One of the best kept secrets in Philadelphia is the phantom group of people we loosely call the Phillies owners. The Phillies’ ownership group has remained more of a mystery in this town than Bigfoot or the Bermuda Triangle.
While winning the World Series in 2008 took a ton of heat off the Phillies owners, fans renewed their hatred for the faceless, nameless individuals who we never see or hear when the club dealt Cliff Lee for the likely reason of saving $9 million bucks. It is time now that we investigate these Phillies ghosts, who are quite skilled at remaining invisible. David Montgomery is here to speak for the owners that allowed so many years of horrid baseball before getting lucky in 2008, and to make sure that fans never, ever learn who they really are.
David Montgomery said recently that the Phillies owners are in the red and have been since they took over the team. HA! I guess we should all bow down and thank these wonderful people for selflessly throwing away their hard-earned money for our enjoyment. Right. Montgomery was not lying, http://www.ropaindustrial.net/ https://ideashackers.com/ but he was surely bending the truth as well as any politician out there. I bet they have been losing money… in their operating costs. But the team value is an entirely different story. Let’s put it this way: The original group bought the team in 1981 for $30 million. The 2008 Phillies were reportedly worth $481 million (and that’s before winning the World Series). That’s over a 1,600 percent increase in the value of the team…1,600 percent! Trust me, they are NOT LOSING MONEY.
Before revealing these Phillies Phantoms, let’s discuss how exactly they came to be the owners. In 1981 when Ruly Carpenter announced he was selling the team, Bill Giles assembled a group of investors to buy the Phillies. With only $50,000 of his own to spend, he needed a little help. He took a 10 percent share of the team, oversaw the day-to-day operations, and became the spokesperson of the group, allowing the others to hide in the shadows.
The Buck brothers invested $5 million. Widener family heir Fitz Dixon and horse-racing mogul Bob Levy combined for $3.5 million. John D. Betz from Betz Laboratories pledged $5 million. Taft Broadcasting took care of the rest, throwing in $15 million.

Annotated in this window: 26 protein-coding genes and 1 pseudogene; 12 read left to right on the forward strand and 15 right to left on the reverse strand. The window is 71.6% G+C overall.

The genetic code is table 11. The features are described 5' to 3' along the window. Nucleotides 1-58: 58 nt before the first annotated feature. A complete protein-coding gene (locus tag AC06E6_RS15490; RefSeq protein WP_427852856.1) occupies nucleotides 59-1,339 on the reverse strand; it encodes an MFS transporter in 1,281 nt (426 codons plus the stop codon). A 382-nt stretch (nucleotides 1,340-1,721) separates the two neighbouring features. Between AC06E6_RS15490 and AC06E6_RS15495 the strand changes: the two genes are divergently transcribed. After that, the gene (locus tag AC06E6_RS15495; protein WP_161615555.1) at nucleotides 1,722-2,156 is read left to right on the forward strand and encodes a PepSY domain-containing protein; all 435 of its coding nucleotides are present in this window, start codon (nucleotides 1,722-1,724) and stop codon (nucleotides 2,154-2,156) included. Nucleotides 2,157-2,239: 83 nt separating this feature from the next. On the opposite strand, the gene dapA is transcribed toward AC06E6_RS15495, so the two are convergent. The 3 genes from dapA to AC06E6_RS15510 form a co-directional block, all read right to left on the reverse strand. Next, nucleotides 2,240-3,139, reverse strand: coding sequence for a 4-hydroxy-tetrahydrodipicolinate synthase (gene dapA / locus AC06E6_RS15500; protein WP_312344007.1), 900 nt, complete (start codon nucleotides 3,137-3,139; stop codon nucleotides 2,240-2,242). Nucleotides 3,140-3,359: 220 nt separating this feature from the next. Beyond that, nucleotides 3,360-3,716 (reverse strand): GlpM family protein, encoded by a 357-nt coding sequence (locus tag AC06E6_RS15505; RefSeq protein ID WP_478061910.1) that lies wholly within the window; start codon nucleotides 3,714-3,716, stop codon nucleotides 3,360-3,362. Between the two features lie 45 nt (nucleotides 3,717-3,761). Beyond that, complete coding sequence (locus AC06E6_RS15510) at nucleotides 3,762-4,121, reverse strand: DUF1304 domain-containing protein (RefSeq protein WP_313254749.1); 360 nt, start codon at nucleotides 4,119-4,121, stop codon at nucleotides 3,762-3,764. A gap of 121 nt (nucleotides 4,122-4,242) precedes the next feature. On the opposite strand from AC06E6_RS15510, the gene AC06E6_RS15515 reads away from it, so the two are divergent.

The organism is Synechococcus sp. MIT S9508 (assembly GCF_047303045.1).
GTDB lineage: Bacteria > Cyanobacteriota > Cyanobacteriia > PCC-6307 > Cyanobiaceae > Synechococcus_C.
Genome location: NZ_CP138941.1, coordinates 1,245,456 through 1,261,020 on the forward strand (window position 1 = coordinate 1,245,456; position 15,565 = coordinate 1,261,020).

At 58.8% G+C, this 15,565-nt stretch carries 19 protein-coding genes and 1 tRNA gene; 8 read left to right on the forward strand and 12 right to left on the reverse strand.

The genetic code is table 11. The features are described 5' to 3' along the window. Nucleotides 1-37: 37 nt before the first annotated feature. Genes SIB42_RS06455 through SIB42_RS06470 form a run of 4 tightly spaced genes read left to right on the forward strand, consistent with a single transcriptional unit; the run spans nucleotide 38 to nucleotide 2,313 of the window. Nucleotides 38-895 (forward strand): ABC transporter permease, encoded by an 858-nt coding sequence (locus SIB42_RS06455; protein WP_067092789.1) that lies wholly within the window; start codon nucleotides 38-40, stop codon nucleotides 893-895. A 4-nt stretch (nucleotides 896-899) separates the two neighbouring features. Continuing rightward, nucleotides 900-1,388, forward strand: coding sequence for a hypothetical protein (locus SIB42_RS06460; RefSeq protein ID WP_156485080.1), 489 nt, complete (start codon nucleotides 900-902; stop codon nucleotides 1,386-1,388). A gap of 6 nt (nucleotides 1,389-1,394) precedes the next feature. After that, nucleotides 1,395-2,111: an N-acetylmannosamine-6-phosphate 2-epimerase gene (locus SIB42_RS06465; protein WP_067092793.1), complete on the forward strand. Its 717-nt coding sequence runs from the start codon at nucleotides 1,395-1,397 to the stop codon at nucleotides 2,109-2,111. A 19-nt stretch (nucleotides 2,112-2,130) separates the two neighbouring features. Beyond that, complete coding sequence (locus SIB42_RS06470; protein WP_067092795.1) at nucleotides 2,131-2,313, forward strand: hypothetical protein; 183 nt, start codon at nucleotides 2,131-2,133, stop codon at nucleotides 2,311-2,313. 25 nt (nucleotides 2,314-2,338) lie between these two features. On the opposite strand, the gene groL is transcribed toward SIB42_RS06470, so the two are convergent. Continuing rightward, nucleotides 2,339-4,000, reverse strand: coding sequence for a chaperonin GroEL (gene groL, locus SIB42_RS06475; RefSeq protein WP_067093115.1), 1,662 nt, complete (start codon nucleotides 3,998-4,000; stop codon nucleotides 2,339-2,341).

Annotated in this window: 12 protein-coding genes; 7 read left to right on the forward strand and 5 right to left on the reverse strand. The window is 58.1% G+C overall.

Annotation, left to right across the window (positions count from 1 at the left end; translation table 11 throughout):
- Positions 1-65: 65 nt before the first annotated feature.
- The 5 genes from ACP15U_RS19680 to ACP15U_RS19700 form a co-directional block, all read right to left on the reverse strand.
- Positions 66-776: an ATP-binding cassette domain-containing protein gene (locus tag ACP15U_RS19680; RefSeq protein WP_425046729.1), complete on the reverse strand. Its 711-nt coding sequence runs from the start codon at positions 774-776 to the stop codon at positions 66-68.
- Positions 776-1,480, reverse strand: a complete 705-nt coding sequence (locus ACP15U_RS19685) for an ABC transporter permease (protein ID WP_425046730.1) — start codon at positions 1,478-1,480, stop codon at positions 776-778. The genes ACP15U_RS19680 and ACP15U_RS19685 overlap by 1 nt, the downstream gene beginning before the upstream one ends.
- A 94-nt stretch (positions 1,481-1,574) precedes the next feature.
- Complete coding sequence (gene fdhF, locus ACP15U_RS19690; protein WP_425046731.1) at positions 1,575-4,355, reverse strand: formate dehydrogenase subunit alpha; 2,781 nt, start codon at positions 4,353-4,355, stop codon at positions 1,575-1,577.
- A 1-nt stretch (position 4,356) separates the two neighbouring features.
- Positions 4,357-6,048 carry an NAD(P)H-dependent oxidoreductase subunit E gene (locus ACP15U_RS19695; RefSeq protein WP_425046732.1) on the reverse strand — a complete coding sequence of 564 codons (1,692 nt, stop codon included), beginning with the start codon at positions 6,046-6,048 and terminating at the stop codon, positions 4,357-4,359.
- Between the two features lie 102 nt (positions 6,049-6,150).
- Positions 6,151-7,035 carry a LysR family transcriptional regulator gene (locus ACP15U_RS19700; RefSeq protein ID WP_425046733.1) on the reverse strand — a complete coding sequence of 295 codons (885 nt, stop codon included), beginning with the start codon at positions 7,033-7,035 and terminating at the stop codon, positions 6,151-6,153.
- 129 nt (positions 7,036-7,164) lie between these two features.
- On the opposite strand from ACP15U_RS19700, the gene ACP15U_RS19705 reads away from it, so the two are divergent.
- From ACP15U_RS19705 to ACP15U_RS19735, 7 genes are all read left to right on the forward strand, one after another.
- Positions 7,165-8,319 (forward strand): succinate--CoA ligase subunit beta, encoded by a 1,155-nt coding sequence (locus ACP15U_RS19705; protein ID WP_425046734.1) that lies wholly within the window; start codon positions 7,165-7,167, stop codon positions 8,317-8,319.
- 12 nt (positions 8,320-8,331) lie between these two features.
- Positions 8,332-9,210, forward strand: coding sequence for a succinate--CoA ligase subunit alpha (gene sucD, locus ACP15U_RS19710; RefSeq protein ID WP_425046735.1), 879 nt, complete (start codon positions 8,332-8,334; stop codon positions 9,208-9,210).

In 1986, Taft Broadcasting sold its 47 percent share to Bill Giles and crew for $24.1 million. Bob Levy and Fitz Dixon have also since cashed out. Bill Giles handed over his general partner position to David Montgomery in 1997, who also took a sliver of the company.
That leaves Claire Betz, the Buck Brothers, and John Middleton as the unnamed sources remaining. Let’s see what we can dig up, shall we? Let’s meet the cast:
Claire S. Betz
Claire S. Betz is approaching the age of 90 and shares time between her homes in Gwynedd, PA and Key Largo, Florida. Claire’s husband, John Drew Betz, bought his share of the Phillies in 1981 and she took over ownership amidst a nice little soap opera. See, her son, Peter Betz, was murdered by her 16-year-old grandson, Justin Betz, in 1988. Justin pleaded guilty to third-degree murder and John died of cancer at the age of 72 during the trial. That’s when she took over his share. The Inquirer’s Bill Conlin valued her stake at 33 percent of the team in a November 2007 article.
The Betz’ made their fortune through a family-owned water-purifying company called Betz Laboratories of which John Betz was the chairman. Betz Laboratories was later sold to General Electric. She and David Montgomery are also on the board of the Schuylkill Center, a local conservation group. When Claire passes away, the other partners will likely buy her shares.
The Buck Brothers
The Buck brothers: Alexander K. Buck, J. Mahlon Buck, Jr., and William C. Buck. Officially known as Tri-Play Associates, the three brothers are involved with T.D.H. Capital Corp., a venture capital firm based in Radnor, PA. The firm was started in 1977 and primarily invests in small businesses.
They also have been heavily involved in local charity, including gifts to the zoo, orchestra, and education. “The Bucks are very principled. Very, very gentlemanly. Very, very private,” says J.B. Doherty, general partner of TDH Capital.
John S. Middleton is in his mid-fifties and splits his time between Bryn Mawr and Stone Harbor. He is a 1977 graduate of Amherst College, and according to them, “Middleton heads his family’s business, which includes McIntosh Inns, Bradford Holdings, and Double Play, Inc.” He inherited his portion of the ownership from his father, Herbert H. Middleton. He is also on the Board of Trustees of Penn Medicine.